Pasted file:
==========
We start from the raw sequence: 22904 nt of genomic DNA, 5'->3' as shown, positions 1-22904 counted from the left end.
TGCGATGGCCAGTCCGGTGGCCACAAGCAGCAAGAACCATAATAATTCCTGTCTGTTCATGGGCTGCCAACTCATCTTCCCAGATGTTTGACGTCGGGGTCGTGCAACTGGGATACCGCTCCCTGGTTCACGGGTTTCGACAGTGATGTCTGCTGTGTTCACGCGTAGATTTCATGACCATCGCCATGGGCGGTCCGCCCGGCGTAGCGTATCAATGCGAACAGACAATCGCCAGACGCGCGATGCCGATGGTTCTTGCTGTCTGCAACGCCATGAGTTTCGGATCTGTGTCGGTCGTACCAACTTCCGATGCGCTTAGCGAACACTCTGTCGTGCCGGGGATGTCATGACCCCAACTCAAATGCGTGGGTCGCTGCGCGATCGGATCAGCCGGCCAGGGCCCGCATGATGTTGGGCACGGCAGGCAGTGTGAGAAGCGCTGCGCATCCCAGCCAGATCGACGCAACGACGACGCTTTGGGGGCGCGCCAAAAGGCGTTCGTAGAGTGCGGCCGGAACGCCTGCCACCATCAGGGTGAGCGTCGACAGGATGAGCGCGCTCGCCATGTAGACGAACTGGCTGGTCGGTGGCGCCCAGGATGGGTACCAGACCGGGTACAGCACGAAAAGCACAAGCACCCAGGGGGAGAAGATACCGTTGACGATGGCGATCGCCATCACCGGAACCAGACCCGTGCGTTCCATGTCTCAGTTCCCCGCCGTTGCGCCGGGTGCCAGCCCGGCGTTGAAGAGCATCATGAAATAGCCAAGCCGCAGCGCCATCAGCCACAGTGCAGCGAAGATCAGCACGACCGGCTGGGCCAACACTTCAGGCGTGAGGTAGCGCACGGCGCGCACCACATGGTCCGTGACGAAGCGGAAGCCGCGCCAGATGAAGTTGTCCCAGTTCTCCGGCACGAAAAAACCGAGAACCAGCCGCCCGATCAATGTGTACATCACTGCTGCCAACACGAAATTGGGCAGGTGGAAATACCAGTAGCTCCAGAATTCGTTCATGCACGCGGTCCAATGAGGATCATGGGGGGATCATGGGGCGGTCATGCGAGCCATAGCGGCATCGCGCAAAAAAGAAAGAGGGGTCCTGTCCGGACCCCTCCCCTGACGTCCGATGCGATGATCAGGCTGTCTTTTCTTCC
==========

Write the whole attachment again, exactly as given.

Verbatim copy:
We start from the raw sequence: 22904 nt of genomic DNA, 5'->3' as shown, positions 1-22904 counted from the left end.
TGCGATGGCCAGTCCGGTGGCCACAAGCAGCAAGAACCATAATAATTCCTGTCTGTTCATGGGCTGCCAACTCATCTTCCCAGATGTTTGACGTCGGGGTCGTGCAACTGGGATACCGCTCCCTGGTTCACGGGTTTCGACAGTGATGTCTGCTGTGTTCACGCGTAGATTTCATGACCATCGCCATGGGCGGTCCGCCCGGCGTAGCGTATCAATGCGAACAGACAATCGCCAGACGCGCGATGCCGATGGTTCTTGCTGTCTGCAACGCCATGAGTTTCGGATCTGTGTCGGTCGTACCAACTTCCGATGCGCTTAGCGAACACTCTGTCGTGCCGGGGATGTCATGACCCCAACTCAAATGCGTGGGTCGCTGCGCGATCGGATCAGCCGGCCAGGGCCCGCATGATGTTGGGCACGGCAGGCAGTGTGAGAAGCGCTGCGCATCCCAGCCAGATCGACGCAACGACGACGCTTTGGGGGCGCGCCAAAAGGCGTTCGTAGAGTGCGGCCGGAACGCCTGCCACCATCAGGGTGAGCGTCGACAGGATGAGCGCGCTCGCCATGTAGACGAACTGGCTGGTCGGTGGCGCCCAGGATGGGTACCAGACCGGGTACAGCACGAAAAGCACAAGCACCCAGGGGGAGAAGATACCGTTGACGATGGCGATCGCCATCACCGGAACCAGACCCGTGCGTTCCATGTCTCAGTTCCCCGCCGTTGCGCCGGGTGCCAGCCCGGCGTTGAAGAGCATCATGAAATAGCCAAGCCGCAGCGCCATCAGCCACAGTGCAGCGAAGATCAGCACGACCGGCTGGGCCAACACTTCAGGCGTGAGGTAGCGCACGGCGCGCACCACATGGTCCGTGACGAAGCGGAAGCCGCGCCAGATGAAGTTGTCCCAGTTCTCCGGCACGAAAAAACCGAGAACCAGCCGCCCGATCAATGTGTACATCACTGCTGCCAACACGAAATTGGGCAGGTGGAAATACCAGTAGCTCCAGAATTCGTTCATGCACGCGGTCCAATGAGGATCATGGGGGGATCATGGGGCGGTCATGCGAGCCATAGCGGCATCGCGCAAAAAAGAAAGAGGGGTCCTGTCCGGACCCCTCCCCTGACGTCCGATGCGATGATCAGGCTGTCTTTTCTTCC